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How do you measure something like wisdom? Our obsession with tests and scores can’t help

Our current system only values things to which we can assign a score – but what if we want to foster wisdom in tomorrow's generation?

Debra Kidd
by Debra Kidd
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What if the purpose of education was to create wise human beings with the power to change the world, as opposed to compliant human beings charged with the responsibility of keeping the status quo? What would have to change? What does a wise person have in addition to intelligence?

This is not a progressive versus traditional rant – to be wise one needs knowledge. But it’s what you do with knowledge that takes you from clever to wise. The ability to apply, consider, connect – to make sense of the unfamiliar – these are things wise people can do.

But there’s more. There’s the ability to learn from experience and mistakes; an open-mindedness that allows other people’s ideas and thoughts to be carefully considered and not hastily rejected.

There’s the capacity to empathise with others – to see the world through their eyes. And then there’s the ability to articulate your conclusions and processes in a way that is clear and persuasive to others. To what extent does our current system allow for wisdom to thrive?

The Education Endowment Fund has recently announced that it will conduct a study into the impact of Philosophy for Children. As its measure it will use SATs results as a test of success. My sigh is so heavy that my lungs fall out of my mouth. It’s like trying to assess the quality of a skydive by the colour of the parachute.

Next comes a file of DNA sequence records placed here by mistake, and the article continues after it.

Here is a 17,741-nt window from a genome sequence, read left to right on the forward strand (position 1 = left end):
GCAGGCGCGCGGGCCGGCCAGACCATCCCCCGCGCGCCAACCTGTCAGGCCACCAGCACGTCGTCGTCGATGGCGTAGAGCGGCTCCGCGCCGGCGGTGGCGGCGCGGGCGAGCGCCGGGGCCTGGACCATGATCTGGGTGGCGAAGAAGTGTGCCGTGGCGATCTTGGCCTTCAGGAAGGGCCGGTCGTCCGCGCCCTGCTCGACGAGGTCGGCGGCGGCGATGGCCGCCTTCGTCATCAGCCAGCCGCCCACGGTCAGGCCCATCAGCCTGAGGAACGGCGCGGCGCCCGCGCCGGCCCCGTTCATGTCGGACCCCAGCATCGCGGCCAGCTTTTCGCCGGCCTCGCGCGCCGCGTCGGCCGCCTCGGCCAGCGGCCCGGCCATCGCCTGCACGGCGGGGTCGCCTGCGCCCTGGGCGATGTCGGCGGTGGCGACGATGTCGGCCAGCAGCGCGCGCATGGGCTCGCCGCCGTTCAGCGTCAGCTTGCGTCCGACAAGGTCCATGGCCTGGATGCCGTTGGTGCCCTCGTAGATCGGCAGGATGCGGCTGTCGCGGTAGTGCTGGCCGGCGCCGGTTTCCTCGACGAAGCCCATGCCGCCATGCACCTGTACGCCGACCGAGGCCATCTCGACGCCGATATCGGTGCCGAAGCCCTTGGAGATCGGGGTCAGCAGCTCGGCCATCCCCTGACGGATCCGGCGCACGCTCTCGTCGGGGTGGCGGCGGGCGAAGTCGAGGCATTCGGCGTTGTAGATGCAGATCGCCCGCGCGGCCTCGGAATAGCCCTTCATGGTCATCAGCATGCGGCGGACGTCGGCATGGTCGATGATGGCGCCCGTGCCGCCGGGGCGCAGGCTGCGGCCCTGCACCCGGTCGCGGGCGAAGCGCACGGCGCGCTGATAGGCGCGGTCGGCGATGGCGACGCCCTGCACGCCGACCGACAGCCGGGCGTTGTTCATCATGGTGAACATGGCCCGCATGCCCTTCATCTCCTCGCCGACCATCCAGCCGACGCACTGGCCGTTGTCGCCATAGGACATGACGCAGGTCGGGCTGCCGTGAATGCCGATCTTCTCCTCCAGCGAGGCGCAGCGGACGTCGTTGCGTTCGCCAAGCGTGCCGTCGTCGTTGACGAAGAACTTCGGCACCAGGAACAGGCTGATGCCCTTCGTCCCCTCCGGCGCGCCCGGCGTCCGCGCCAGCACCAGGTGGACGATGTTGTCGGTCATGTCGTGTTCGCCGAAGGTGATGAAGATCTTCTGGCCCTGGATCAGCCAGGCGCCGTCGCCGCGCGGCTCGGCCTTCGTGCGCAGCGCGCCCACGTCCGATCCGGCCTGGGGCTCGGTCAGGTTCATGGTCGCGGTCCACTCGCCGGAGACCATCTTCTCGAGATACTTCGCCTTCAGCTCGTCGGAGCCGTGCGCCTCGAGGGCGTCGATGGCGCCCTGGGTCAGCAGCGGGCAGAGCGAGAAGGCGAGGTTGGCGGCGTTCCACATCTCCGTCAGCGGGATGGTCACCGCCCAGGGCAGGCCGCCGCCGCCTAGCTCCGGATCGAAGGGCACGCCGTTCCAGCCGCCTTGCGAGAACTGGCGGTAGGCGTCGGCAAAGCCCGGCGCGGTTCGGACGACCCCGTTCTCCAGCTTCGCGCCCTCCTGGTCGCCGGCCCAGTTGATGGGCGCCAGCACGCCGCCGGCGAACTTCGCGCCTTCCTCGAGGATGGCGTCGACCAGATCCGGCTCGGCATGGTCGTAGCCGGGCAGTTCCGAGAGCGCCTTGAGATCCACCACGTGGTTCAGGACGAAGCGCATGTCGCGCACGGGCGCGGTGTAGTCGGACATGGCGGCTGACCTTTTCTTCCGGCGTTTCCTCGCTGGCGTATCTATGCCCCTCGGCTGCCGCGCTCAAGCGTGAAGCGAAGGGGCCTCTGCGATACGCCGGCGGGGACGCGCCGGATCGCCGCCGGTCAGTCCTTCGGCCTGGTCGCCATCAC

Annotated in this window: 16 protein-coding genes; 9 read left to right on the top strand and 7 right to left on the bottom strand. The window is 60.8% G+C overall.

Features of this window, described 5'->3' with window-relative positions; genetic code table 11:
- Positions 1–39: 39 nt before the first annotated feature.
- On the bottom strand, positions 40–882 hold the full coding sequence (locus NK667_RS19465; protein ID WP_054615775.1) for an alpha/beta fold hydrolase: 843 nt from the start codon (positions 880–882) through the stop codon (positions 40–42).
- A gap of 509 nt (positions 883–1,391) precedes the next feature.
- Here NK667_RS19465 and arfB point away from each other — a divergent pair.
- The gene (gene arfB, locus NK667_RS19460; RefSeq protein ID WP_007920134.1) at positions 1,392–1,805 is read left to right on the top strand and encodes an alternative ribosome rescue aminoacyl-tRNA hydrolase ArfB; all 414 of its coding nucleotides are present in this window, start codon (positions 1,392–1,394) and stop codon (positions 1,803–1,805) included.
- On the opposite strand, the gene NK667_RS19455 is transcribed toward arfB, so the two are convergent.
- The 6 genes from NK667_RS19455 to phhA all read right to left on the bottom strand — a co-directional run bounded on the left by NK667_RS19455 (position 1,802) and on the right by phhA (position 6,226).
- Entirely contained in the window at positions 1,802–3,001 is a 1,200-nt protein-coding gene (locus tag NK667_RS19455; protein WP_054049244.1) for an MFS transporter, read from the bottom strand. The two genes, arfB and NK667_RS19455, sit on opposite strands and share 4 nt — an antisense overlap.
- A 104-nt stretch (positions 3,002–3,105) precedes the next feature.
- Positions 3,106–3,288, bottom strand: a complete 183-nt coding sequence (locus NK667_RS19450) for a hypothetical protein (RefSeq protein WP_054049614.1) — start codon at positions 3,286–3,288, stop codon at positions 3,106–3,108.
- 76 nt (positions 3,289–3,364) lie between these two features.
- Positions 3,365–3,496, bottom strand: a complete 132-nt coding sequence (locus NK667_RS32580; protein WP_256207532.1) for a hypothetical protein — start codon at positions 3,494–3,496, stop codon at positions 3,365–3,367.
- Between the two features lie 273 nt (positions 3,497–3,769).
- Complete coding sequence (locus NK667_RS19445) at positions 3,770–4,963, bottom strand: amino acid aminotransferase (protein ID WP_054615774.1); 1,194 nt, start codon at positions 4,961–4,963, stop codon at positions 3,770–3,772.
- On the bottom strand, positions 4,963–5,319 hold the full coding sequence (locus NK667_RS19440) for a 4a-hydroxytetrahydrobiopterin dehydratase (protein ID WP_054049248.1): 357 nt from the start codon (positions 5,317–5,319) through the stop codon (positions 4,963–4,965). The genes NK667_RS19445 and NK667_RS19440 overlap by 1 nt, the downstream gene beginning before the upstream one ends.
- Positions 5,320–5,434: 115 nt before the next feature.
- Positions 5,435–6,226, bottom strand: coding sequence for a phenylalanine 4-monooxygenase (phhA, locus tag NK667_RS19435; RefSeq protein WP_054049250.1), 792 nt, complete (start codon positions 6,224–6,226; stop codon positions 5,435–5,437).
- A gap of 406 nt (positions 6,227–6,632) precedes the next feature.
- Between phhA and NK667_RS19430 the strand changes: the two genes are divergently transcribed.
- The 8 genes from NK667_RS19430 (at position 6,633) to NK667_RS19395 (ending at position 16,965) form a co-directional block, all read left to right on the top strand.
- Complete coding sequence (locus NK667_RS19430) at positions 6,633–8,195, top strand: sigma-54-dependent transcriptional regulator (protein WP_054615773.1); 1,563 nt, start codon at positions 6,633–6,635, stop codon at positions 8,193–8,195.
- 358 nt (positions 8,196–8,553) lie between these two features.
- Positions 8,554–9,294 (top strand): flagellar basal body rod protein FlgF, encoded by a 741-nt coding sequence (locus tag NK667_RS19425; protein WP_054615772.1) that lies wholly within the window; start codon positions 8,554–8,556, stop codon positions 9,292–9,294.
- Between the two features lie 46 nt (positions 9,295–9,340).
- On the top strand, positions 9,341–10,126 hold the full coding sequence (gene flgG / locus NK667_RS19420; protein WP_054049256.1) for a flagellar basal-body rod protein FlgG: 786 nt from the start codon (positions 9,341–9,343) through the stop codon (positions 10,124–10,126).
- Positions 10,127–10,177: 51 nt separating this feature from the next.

Is it not the point of Philosophy for Children that we transcend tests, taking children into a realm in which there are not ‘right’ and ‘wrong’ answers, but in which they consider difficult questions, learn to listen to each other and develop the confidence and vocabulary to articulate their thoughts? Aren’t SATs the antithesis of this?

Our obsession with testing and measuring means that we increasingly only value that which can be numerically scored. In doing so we act unwisely. We are seeing children being advised to avoid attempting the use of challenging vocabulary in their writing because they will be penalized for spelling errors rather than being rewarded for ambitious choices.

In this small example of how the tests warp learning, we have a condensed version of a wider problem in education. We value simplicity over complexity – the appearance of progress over genuine advancement. We value passing tests over wisdom. What kind of world does that create?

Our children are growing up in the near certainty that climate change will impact dramatically on their own and their children’s futures. They are growing up with the increasing likelihood that most admin and skills based jobs will become automated – even right wing think tanks like Reform are now accepting this reality.

If jobs like those disappear, there will be two major effects – work for humans will become dependent on the traits that only our species does well – thinking creatively and laterally; communicating with each other; creating personable relationships; being inventive and innovative.

The jobs market will shift. Depending on how governments respond to this, it will either lead to greater inequality with higher unemployment, or the spoils will be shared across the population with shorter working weeks and more leisure time. Either way, people will need to learn to manage more free time and perhaps cope with greater instability and change.

That’s not to argue for a skills based curriculum over a knowledge based one – knowledge is interesting; it helps to build a sense of who we are, what we know, where we came from, what we can be. It’s not simply a question of the best that has been thought and said though – it’s a matter of taking that and projecting into what is yet to be thought, said and done. And for this future-looking vision to take effect, wisdom, adaptability, creativity and integrity all need to be developed by and for children.

So, don’t reduce your curriculum offer to English and maths. Take the long view. Immerse your children in experience, conversation, dilemma and talk. Teach them to think; to question. Give them space to create. All of those things will enhance SATs. But much, much more importantly, they’ll enhance the future lives of the children you teach and empower them to be positive agents of change.

Debra Kidd has worked in education for over 20 years and has delivered CPD nationally and internationally. Find her on Twitter at @debrakidd and check out her blog at website

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